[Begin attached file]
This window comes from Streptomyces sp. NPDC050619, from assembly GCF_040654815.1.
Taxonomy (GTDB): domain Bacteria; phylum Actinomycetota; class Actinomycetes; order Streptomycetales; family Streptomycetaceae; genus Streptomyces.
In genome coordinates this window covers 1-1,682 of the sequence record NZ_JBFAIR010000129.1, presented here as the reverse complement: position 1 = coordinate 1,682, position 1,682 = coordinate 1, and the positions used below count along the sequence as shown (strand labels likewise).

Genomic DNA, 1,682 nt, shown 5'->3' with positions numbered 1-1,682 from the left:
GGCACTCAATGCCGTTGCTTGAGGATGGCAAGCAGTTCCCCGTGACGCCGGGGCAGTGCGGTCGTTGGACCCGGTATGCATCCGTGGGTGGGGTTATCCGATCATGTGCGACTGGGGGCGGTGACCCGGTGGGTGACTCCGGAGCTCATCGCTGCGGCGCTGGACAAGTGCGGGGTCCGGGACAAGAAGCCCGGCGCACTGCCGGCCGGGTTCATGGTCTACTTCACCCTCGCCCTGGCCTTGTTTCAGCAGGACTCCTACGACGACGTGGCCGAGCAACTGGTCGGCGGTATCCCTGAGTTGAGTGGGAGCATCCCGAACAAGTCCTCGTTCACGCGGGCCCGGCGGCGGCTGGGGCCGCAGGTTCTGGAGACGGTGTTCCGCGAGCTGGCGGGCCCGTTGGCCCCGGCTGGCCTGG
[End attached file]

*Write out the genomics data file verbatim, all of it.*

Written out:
This window comes from Streptomyces sp. NPDC050619, from assembly GCF_040654815.1.
Taxonomy (GTDB): domain Bacteria; phylum Actinomycetota; class Actinomycetes; order Streptomycetales; family Streptomycetaceae; genus Streptomyces.
In genome coordinates this window covers 1-1,682 of the sequence record NZ_JBFAIR010000129.1, presented here as the reverse complement: position 1 = coordinate 1,682, position 1,682 = coordinate 1, and the positions used below count along the sequence as shown (strand labels likewise).

Genomic DNA, 1,682 nt, shown 5'->3' with positions numbered 1-1,682 from the left:
GGCACTCAATGCCGTTGCTTGAGGATGGCAAGCAGTTCCCCGTGACGCCGGGGCAGTGCGGTCGTTGGACCCGGTATGCATCCGTGGGTGGGGTTATCCGATCATGTGCGACTGGGGGCGGTGACCCGGTGGGTGACTCCGGAGCTCATCGCTGCGGCGCTGGACAAGTGCGGGGTCCGGGACAAGAAGCCCGGCGCACTGCCGGCCGGGTTCATGGTCTACTTCACCCTCGCCCTGGCCTTGTTTCAGCAGGACTCCTACGACGACGTGGCCGAGCAACTGGTCGGCGGTATCCCTGAGTTGAGTGGGAGCATCCCGAACAAGTCCTCGTTCACGCGGGCCCGGCGGCGGCTGGGGCCGCAGGTTCTGGAGACGGTGTTCCGCGAGCTGGCGGGCCCGTTGGCCCCGGCTGGCCTGG